Cinnamon rolls may be all kinds of awesome, but the European Union is having none of it. The EU's proposed ban on cinnamon rolls — or "kanelsnegler" as they're known in Denmark — attempts to limit the amount of coumarin found in the country's foods. Coumarin is a naturally occurring toxic chemical found in the most commonly used type of cinnamon, cassia. The EU's major concern is that high levels of coumarin can cause liver damage if you consume too much of it.
There are two main types on cinnamon: Ceylon (also known as "true" cinnamon) and cassia cinnamon. Ceylon grows in Sri Lanka, the Seychelles, and Madagascar. Cassia generally comes from China and Indonesia. Both types of cinnamon can have coumarin in it, Medical News Today reports:
The scientists analyzed 91 cinnamon samples purchased from stores in Germany. They found that coumarin levels varied widely among different bark samples of Cassia cinnamon. Therefore they analyzed cassia bark samples of five trees received directly from Indonesia and found a huge variation even among samples collected from a single tree. The study confirmed that cassia cinnamon has the highest levels of coumarin, while Ceylon had the lowest levels. On average, cassia cinnamon powder contained up to 63 times more coumarin than Ceylon cinnamon powder and cassia cinnamon sticks contained 18 times more coumarin than Ceylon sticks. "Further research is necessary to identify factors influencing the coumarin levels in cassia cinnamon and to possibly allow the harvesting of cassia cinnamon with low coumarin levels in the future," the report notes.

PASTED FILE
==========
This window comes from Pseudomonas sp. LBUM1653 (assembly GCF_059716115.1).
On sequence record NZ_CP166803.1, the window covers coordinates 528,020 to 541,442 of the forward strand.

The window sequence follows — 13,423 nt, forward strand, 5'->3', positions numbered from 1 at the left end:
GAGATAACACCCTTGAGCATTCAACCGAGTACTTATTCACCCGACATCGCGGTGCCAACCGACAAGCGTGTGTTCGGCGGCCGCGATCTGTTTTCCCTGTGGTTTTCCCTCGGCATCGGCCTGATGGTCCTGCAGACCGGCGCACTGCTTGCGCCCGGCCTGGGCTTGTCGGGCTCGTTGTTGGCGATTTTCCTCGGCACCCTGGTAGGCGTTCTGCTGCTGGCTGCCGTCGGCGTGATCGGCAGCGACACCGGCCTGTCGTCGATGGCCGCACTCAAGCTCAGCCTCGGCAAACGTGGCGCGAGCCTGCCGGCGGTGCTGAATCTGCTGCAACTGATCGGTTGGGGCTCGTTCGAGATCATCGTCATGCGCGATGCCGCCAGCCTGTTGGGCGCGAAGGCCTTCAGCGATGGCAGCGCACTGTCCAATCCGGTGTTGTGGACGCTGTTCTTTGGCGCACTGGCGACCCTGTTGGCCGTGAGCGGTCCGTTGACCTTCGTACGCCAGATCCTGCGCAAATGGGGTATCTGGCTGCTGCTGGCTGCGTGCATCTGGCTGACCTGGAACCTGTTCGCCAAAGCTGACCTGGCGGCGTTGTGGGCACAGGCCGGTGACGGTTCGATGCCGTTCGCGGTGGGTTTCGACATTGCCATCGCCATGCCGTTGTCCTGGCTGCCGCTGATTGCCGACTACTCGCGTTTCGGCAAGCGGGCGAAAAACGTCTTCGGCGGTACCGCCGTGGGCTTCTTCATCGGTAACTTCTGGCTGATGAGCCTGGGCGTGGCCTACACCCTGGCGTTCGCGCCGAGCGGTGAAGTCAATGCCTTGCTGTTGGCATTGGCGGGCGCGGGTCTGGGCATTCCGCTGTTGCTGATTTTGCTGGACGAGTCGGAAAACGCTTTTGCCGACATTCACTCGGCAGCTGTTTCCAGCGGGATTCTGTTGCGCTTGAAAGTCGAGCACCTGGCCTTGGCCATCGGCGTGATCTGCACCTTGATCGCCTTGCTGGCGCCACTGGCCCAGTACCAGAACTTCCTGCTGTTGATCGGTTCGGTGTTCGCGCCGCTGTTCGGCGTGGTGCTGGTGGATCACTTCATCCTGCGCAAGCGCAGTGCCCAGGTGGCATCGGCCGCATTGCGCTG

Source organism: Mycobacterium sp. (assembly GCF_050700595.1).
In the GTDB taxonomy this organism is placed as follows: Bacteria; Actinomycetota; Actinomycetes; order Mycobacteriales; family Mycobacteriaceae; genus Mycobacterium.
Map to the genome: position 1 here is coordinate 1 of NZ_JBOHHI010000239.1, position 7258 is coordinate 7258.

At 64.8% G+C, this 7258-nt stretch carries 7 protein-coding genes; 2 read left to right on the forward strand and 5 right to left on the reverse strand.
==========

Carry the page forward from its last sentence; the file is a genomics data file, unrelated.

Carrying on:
While food and government agencies interpret this precaution as a positive step in benefitting the health of many Europeans, not everyone is thrilled. Bakers in Denmark are upset that this new regulation will hurt their businesses and cause a scare amongst Danish people when there doesn't need to be a significant cause for concern.
"It's the end of the cinnamon roll as we know it," said Hardy Christensen, the head of the Danish Baker's Association. "Cinnamon rolls are of course a traditional Danish baked product. We've been making bread and cakes with cinnamon for 200 years."
Danish bakers aren't the only ones who are angry about the new EU regulation, which is also being called "cinnamon-gate." Other European countries fear the implementation of this legislation may be unnecessary, considering not that many people are affected by this newfound liver damage as a result of coumarin intake.
"An average person would have to eat so many Danish pastries in order to be effected, they would certainly die of obesity before being hurt by a low level of cinnamon," said Paul Nuttall, the deputy leader of the UK Independence Party. "We don't need the nanny state or the EU to tell us what do and certainly not how many Danish pastries we should eat for Christmas."
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